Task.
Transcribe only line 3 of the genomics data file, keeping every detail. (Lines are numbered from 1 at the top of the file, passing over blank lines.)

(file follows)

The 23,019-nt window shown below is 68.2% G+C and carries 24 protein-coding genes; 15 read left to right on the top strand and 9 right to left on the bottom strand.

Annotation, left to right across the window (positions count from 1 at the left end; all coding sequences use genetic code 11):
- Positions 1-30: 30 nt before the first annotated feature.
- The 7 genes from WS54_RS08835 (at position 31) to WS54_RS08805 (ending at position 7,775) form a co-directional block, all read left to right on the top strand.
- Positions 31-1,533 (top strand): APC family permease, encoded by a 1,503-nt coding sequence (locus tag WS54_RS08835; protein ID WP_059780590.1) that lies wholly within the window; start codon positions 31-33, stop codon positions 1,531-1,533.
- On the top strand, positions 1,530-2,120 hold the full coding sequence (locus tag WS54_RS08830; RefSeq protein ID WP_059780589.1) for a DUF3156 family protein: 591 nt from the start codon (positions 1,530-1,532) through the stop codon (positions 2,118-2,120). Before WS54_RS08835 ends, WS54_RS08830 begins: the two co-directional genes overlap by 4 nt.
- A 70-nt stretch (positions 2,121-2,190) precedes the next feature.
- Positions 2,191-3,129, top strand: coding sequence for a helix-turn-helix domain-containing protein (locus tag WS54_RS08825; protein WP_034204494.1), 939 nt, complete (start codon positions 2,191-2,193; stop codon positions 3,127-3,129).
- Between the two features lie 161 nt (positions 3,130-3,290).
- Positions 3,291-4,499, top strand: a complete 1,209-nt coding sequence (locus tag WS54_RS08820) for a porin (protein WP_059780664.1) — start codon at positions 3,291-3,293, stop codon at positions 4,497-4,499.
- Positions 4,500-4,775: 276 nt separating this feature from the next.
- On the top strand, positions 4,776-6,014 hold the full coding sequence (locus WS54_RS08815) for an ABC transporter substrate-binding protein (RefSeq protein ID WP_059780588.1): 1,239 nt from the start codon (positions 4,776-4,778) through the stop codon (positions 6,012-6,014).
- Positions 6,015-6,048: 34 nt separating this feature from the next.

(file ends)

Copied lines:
- Positions 1-30: 30 nt before the first annotated feature.